"Meant to be."
Those are the three words that were the final analysis of this season’s Massapequa football team made by coach Kevin Shippos on the turf at Hofstra’s Shuart Stadium following its white-knuckle 38-35 victory over Whitman in the Long Island Class I championship game.
"Massapequa has so many great athletes and the high school has this top-to-bottom winning culture," 11th year coach Shippos said. "I’ve had some great teams. But the teams before this one maybe didn’t have what it took or it just wasn’t meant to be. This is a group that gets it done. They got better and better and played their best football at the right time."
Massapequa (11-1) won the Nassau Conference I title for the 2020-21 school year in a season that was truncated and misplaced into the spring because of the coronavirus pandemic. And there was no chance to play on a stage so big or in a game of this heft because COVID-19 cancelled the Long Island Championships.
The win wasn’t clinched until the game’s final play when freshman placekicker Alex Chillemi — yes, a freshman — turned a perfect snap from senior Ryan Fountain and a perfect hold by sophomore Joe Fazio into the winning 20-yard field goal.
But it gave ’Pequa a third Long Island crown and first since 1994.
It is hard to single out the performance of one player in Massapequa’s season that was the catalyst for its success. The team was a true ensemble: exceptional two-way linemen like senior Jakob Menichini; hard-hitters like senior linebacker/running back Michael D’Alessandro and senior linebacker Jared Howes; and thrilling two way athletes like seniors wideout/defensive back Luke Ciolino and running back/defensive back Jake Ciolino.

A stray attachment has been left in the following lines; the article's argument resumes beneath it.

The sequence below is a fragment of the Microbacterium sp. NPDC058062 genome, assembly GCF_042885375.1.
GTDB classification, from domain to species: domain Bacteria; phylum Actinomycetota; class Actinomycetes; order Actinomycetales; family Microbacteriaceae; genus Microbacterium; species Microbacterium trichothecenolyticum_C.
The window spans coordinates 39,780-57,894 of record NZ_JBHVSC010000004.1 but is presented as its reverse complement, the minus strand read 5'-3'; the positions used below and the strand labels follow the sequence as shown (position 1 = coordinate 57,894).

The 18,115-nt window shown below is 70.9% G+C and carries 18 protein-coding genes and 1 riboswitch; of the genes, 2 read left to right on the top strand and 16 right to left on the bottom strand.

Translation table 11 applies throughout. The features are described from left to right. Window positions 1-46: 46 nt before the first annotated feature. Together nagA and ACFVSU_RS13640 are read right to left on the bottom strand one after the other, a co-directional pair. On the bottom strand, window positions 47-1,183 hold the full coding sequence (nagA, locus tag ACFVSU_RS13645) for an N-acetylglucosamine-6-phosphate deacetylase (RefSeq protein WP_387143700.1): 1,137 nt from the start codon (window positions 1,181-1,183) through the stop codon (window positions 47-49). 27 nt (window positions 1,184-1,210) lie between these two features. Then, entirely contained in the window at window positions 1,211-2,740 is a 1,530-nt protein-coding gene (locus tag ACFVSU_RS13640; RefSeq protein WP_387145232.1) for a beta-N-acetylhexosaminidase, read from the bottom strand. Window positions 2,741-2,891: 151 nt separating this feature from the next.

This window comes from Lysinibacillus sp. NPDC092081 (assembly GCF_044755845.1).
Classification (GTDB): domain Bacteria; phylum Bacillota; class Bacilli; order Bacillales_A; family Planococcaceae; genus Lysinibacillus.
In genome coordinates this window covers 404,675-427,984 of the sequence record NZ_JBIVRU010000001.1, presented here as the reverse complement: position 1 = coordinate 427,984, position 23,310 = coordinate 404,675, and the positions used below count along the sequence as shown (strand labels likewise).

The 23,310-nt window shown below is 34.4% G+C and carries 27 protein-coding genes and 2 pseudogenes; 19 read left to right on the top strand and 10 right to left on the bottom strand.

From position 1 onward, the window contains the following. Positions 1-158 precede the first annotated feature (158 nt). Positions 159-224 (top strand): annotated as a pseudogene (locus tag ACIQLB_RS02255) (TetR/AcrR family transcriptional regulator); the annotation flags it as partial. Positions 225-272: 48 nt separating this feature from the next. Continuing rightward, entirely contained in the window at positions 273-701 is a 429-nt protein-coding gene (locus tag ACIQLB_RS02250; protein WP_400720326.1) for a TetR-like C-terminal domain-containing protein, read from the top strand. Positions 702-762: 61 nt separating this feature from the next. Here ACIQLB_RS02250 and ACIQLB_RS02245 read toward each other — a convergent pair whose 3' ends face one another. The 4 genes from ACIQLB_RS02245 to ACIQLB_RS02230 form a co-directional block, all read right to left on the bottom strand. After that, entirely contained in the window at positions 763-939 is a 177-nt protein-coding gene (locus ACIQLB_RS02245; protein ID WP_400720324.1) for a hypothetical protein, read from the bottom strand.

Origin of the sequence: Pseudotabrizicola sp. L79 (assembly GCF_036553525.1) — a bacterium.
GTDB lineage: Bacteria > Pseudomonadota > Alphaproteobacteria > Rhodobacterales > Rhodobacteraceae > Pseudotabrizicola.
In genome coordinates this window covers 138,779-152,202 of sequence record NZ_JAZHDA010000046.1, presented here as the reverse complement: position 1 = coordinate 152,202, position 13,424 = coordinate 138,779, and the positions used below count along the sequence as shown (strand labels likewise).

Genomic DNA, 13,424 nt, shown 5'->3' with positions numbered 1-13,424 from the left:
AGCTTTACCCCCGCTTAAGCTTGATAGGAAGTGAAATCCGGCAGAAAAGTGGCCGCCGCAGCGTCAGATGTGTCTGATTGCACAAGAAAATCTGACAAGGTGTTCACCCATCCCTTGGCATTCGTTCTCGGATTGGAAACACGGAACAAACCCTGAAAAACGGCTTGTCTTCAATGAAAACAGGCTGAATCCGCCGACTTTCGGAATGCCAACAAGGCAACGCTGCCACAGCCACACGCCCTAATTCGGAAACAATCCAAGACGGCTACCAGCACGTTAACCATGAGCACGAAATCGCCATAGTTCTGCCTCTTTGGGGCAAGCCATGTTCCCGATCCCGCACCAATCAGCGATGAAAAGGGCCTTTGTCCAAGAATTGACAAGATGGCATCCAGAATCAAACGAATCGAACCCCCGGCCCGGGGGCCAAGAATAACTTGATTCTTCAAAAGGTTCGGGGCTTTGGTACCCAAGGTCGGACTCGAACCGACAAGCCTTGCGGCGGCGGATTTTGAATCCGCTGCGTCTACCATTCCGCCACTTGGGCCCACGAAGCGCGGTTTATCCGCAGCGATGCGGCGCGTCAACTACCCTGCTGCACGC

However senior quarterback Ryan Heidrich answered the biggest question entering the season and became essential to what Massapequa accomplished. The 6-3 senior spent two seasons as the backup signalcaller. When he got his shot, he made the most of it. Calm and cool in the heat of competition, he completed 65% of his passes for 2,299 yards and 25 touchdowns against three interceptions and rushed for nine more scores.
"I never felt I couldn’t do the job," Heidrich said. "I had a lot of confidence in myself and I had an incredible team to work with."
As Massapequa became the powerhouse many expected, the specter of a 27-yard drought on Long Island championships began to follow it.
"We definitely carried that weight around: 27 years," D’Alessandro said. "That's a long time and you hear it a lot. There were a bunch of alumni from the last championship team that came and talked to us this season. We saw how special it is and we needed to win, not only for us, but everyone else who was part of this program."
Most championship stories — even the wire-to-wire ones — have a moment where things can go either way. That came for Massapequa in the final week of the regular season as it sought its first undefeated campaign in 27 seasons, also that last time it won at the LIC.
Farmingdale won a battle for a single yard on the final play to beat ’Pequa, 30-28.
"That was the wake-up call for this group," Shippos said. "This group has been capable of anything since the start of the season. That loss put them on track to win the championship."
ROAD TO THE CLASS I CHAMPIONSHIP
Nassau quarterfinal – Port Washington, 43-22
Nassau semifinal – Farmingdale, 28-7
Nassau final – Oceanside, 35-26
Long Island Class I final – Whitman, 38-35